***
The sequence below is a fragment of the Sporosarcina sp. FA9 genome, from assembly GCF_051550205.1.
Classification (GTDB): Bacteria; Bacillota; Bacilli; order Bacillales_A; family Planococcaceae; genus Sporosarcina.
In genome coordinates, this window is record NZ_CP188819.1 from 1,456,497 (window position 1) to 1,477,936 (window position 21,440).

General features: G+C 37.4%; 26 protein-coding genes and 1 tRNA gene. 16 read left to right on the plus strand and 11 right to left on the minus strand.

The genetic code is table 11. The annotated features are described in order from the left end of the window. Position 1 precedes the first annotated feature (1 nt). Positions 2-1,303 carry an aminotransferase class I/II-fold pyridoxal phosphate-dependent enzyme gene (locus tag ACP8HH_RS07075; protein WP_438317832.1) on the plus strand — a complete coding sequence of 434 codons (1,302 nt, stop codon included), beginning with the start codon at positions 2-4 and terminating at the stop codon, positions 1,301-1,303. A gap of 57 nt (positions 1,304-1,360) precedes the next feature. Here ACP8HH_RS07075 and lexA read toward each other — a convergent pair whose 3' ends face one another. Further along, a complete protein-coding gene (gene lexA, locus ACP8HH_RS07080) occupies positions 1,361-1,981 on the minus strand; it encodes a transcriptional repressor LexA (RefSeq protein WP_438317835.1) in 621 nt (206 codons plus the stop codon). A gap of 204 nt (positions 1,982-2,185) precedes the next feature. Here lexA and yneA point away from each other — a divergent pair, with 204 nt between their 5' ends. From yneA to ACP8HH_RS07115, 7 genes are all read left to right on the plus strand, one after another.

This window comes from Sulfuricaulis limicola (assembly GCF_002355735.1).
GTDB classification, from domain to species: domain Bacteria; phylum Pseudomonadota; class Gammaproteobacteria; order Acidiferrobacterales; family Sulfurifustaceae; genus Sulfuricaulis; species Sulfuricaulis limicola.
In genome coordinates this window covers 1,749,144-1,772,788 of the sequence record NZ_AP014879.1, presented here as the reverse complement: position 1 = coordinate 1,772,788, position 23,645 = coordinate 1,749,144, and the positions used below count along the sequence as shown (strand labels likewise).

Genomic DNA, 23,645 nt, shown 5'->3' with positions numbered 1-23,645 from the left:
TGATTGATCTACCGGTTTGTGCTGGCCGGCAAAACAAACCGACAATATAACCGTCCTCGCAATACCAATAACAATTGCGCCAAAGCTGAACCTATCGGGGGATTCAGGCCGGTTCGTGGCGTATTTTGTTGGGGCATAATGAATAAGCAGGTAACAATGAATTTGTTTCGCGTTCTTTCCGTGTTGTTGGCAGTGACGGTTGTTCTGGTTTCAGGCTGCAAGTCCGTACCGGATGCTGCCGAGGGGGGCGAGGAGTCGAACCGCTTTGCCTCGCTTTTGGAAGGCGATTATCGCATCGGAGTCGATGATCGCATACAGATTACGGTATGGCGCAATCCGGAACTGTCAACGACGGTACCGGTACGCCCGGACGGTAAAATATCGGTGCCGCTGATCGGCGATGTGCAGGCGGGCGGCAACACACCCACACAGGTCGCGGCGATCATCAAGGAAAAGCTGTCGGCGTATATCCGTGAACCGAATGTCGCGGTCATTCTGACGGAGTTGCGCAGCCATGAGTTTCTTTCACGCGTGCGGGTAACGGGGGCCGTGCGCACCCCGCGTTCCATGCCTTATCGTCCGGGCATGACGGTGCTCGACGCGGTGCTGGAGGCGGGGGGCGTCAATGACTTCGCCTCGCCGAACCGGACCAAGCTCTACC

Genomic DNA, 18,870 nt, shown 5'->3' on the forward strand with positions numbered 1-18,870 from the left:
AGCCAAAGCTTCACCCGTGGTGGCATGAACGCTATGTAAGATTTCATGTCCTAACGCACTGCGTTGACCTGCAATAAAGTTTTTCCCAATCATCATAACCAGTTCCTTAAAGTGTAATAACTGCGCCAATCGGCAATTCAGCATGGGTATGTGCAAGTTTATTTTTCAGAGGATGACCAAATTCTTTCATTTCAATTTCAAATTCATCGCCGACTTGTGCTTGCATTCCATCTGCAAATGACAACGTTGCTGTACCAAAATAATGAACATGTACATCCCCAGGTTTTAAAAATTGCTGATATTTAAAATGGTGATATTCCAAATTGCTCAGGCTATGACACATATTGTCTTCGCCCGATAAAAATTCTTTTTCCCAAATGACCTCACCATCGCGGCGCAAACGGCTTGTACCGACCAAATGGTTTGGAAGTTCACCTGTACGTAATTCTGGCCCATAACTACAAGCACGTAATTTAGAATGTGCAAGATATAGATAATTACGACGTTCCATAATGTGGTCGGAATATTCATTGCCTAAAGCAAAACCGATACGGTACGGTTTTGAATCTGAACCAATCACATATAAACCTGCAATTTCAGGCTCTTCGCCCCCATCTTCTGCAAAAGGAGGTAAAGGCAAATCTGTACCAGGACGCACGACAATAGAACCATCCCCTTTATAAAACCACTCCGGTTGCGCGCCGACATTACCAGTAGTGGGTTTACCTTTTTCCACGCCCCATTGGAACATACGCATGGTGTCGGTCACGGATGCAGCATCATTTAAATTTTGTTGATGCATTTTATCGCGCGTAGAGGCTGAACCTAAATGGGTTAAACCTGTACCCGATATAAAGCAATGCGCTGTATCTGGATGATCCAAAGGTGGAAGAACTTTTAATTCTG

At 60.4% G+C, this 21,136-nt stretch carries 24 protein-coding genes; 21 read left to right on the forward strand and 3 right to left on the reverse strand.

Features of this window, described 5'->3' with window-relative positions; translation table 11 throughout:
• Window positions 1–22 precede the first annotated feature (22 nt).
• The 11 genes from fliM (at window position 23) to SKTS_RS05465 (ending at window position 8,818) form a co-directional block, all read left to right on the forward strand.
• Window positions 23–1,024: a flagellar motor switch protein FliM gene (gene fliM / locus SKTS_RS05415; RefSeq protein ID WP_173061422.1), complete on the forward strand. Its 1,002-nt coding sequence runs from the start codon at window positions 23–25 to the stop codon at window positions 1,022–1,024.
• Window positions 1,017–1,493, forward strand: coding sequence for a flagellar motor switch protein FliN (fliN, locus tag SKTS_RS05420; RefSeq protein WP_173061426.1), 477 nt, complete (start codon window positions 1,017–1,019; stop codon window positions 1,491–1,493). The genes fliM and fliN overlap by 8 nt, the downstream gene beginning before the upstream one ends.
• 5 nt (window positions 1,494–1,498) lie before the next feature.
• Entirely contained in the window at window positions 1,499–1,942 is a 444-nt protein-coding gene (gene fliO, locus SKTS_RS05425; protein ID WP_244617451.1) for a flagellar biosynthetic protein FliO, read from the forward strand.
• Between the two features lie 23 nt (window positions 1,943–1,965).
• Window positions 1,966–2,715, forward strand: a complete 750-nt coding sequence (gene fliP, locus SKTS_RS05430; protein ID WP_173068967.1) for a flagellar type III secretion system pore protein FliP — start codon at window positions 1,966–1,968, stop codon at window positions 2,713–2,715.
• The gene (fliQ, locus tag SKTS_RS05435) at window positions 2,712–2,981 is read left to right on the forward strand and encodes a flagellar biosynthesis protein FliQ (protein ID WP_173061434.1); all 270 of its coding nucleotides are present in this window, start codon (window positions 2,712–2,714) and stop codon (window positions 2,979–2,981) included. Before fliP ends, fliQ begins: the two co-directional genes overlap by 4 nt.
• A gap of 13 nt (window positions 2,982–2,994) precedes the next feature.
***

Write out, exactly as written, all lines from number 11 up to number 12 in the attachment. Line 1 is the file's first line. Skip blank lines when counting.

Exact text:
Genomic DNA, 18,870 nt, shown 5'->3' on the forward strand with positions numbered 1-18,870 from the left:
AGCCAAAGCTTCACCCGTGGTGGCATGAACGCTATGTAAGATTTCATGTCCTAACGCACTGCGTTGACCTGCAATAAAGTTTTTCCCAATCATCATAACCAGTTCCTTAAAGTGTAATAACTGCGCCAATCGGCAATTCAGCATGGGTATGTGCAAGTTTATTTTTCAGAGGATGACCAAATTCTTTCATTTCAATTTCAAATTCATCGCCGACTTGTGCTTGCATTCCATCTGCAAATGACAACGTTGCTGTACCAAAATAATGAACATGTACATCCCCAGGTTTTAAAAATTGCTGATATTTAAAATGGTGATATTCCAAATTGCTCAGGCTATGACACATATTGTCTTCGCCCGATAAAAATTCTTTTTCCCAAATGACCTCACCATCGCGGCGCAAACGGCTTGTACCGACCAAATGGTTTGGAAGTTCACCTGTACGTAATTCTGGCCCATAACTACAAGCACGTAATTTAGAATGTGCAAGATATAGATAATTACGACGTTCCATAATGTGGTCGGAATATTCATTGCCTAAAGCAAAACCGATACGGTACGGTTTTGAATCTGAACCAATCACATATAAACCTGCAATTTCAGGCTCTTCGCCCCCATCTTCTGCAAAAGGAGGTAAAGGCAAATCTGTACCAGGACGCACGACAATAGAACCATCCCCTTTATAAAACCACTCCGGTTGCGCGCCGACATTACCAGTAGTGGGTTTACCTTTTTCCACGCCCCATTGGAACATACGCATGGTGTCGGTCACGGATGCAGCATCATTTAAATTTTGTTGATGCATTTTATCGCGCGTAGAGGCTGAACCTAAATGGGTTAAACCTGTACCCGATATAAAGCAATGCGCTGTATCTGGATGATCCAAAGGTGGAAGAACTTTTAATTCTG